The court affirmed that the Virginia Minor did meet the definition of 'citizen,' but in no way defined (or tried to define) what 'natural-born citizen' meant.

"The court observed that some authorities "include as citizens children born within the jurisdiction without reference to the citizenship of their parents"—but since Minor was born in the United States and her parents were U.S. citizens, she was unquestionably a citizen herself, even under the narrowest possible definition, and the court thus noted that the subject did not need to be explored in any greater depth."

Razorsharp
04-30-2012, 10:55
This is a subtle strawman argument.

Minor v Happersett did not 'deal with citizenship.' The case was about whether the Constitution expressly gave women the right to vote. In this case, they unanimously affirmed that it did not.
Matters not. The Happersett Court defined NBC in its majority opinion, and therefore could be citable in future cases, which is possibly why the Court refused to hear any challenges to Obama's eligibility.

Had they, they would have been confronted with the Happersett opinion.

Gundude
04-30-2012, 11:04
Matters not.Hmmm. I've never heard that context doesn't matter in law. Do you have more on this?

czsmithGT
04-30-2012, 11:14
Not this crap again. Rubio is a Natural Born Citizen and is entitled to hold the office of President. He was born in the United States. Any child born "in" the United States, even to alien parents (other than to foreign diplomats serving their country), the children of United States citizens born abroad, and those born abroad of one citizen parent who has met U.S. residency requirements are Natural Born Citizens.

czsmithGT
04-30-2012, 11:24
Evidently, it's whatever the powers-that-be wish it to be.

Must be part of that "the Constitution is a living document" thing.

Bullsh**

http://en.wikipedia.org/wiki/United_States_v._Wong_Kim_Ark


"In the words of a 2007 legal analysis of events following the Wong Kim Ark decision, "The parameters of the jus soli principle, as stated by the court in Wong Kim Ark, have never been seriously questioned by the Supreme Court, and have been accepted as dogma by lower courts."[2] A 2010 review of the history of the Citizenship Clause notes that the Wong Kim Ark decision held that the guarantee of birthright citizenship "applies to children of foreigners present on American soil" and states that the Supreme Court "has not re-examined this issue since the concept of 'illegal alien' entered the language".[3] Since the 1990s, however, controversy has arisen over the longstanding practice of granting automatic citizenship to U.S.-born children of illegal immigrants, and legal scholars disagree over whether the Wong Kim Ark precedent applies when alien parents are in the country illegally. Attempts have been made from time to time in Congress to restrict birthright citizenship, either via statutory redefinition of the term jurisdiction, or by overriding both the Wong Kim Ark ruling and the Citizenship Clause itself through an amendment to the Constitution, but no such proposal has been enacted."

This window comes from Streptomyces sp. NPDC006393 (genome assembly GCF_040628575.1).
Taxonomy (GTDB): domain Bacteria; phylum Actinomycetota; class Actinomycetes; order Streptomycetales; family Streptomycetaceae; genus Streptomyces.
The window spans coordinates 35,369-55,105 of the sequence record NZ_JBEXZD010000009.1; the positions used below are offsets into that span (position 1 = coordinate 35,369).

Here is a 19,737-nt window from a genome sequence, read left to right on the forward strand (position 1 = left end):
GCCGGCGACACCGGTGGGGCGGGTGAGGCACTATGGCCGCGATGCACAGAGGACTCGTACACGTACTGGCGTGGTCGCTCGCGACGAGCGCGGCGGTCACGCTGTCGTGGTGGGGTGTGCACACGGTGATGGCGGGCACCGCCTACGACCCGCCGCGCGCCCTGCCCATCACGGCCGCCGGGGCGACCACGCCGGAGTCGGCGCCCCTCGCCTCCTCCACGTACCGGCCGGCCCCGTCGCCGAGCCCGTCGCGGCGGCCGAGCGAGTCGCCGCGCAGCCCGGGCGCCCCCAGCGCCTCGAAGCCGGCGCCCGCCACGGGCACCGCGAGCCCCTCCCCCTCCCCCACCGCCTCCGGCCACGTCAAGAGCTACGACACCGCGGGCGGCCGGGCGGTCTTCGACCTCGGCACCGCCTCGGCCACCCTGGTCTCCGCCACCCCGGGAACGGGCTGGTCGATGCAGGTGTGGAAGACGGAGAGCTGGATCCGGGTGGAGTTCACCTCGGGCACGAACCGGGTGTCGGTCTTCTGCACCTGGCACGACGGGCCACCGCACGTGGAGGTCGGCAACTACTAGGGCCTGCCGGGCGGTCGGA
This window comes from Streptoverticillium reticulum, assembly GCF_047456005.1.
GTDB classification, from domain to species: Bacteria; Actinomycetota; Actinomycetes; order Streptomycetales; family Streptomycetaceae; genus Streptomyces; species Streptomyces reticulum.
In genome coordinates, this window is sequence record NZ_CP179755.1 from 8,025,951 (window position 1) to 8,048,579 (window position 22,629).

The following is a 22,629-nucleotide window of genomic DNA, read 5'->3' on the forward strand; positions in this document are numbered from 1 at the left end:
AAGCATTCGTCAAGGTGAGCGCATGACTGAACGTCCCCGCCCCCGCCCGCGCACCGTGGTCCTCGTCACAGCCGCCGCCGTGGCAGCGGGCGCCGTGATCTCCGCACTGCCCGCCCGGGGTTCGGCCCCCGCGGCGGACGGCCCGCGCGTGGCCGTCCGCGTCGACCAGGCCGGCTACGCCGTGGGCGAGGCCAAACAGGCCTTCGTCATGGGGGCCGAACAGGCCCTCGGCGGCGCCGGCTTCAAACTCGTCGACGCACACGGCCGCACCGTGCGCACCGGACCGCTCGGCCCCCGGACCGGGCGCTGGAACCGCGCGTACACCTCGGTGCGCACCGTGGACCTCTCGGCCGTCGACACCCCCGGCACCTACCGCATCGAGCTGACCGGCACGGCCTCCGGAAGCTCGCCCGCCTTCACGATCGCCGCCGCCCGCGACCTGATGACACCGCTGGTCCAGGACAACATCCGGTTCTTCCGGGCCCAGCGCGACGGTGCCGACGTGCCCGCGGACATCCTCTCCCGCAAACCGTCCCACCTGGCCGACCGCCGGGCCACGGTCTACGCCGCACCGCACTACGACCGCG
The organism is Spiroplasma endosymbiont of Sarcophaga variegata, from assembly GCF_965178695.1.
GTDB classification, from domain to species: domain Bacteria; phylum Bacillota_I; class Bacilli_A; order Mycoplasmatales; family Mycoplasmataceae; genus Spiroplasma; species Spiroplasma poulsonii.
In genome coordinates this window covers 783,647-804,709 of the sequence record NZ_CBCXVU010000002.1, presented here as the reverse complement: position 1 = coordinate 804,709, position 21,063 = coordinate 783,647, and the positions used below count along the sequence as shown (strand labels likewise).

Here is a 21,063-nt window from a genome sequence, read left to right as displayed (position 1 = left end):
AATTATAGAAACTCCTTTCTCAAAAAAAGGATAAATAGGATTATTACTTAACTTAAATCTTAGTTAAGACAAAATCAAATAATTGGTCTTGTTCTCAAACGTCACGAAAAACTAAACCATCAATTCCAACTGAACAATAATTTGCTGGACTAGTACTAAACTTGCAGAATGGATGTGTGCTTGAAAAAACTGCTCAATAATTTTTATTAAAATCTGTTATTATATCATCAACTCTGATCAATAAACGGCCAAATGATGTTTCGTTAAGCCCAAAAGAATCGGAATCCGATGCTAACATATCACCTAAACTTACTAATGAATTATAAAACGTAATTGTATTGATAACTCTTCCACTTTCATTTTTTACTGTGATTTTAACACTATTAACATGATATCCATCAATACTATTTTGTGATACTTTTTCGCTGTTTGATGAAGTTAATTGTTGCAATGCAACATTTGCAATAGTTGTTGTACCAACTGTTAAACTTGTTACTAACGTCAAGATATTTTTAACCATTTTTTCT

eracer
04-30-2012, 11:31
Matters not. The Happersett Court defined NBC in its majority opinion, and therefore could be citable in future cases, which is possibly why the Court refused to hear any challenges to Obama's eligibility.

Had they, they would have been confronted with the Happersett opinion.Can you cite the part of the decision that defined 'Natural Born Citizen?'

G29Reload
04-30-2012, 13:22
Can you cite the part of the decision that defined 'Natural Born Citizen?'

14th.

First sentence:

Section 1. All persons born or naturalized in the United States, and subject to the jurisdiction thereof, are citizens of the United States…

So, if your parents are not here legally, they are not "subject to the jurisdiction thereof".

Which skewers the argument about "anchor babies", which is a complete fraud.

So, if Rubio is born here and his parents were here legally, or somehow sought to become and did become legal, then he's probably ok. Lets see the birth certificate.

G29Reload
04-30-2012, 13:28
Any child born "in" the United States, even to alien parents

Not true.

If you are an illegal alien, you cannot self-bestow citizenship by giving birth to a baby here because the illegal is not "subject to the jurisdiction thereof" and would not be covered by the 14th Amendment.

Anchor Baby is a fraudulent concept.

czsmithGT
04-30-2012, 13:35
Not true.

If you are an illegal alien, you cannot self-bestow citizenship by giving birth to a baby here because the illegal is not "subject to the jurisdiction thereof" and would not be covered by the 14th Amendment.

Anchor Baby is a fraudulent concept.

If that is what yuu believe then you will have to prove it in court.

eracer
04-30-2012, 14:02
14th.

First sentence:

Section 1. All persons born or naturalized in the United States, and subject to the jurisdiction thereof, are citizens of the United States…

So, if your parents are not here legally, they are not "subject to the jurisdiction thereof".

Which skewers the argument about "anchor babies", which is a complete fraud.

So, if Rubio is born here and his parents were here legally, or somehow sought to become and did become legal, then he's probably ok. Lets see the birth certificate.The 14th Amendment predates the court decision we are discussing. I asked for a citation of the definition in the Minor v. Happersett case (since Razorsharp claimed that the court defined NBC in that case.)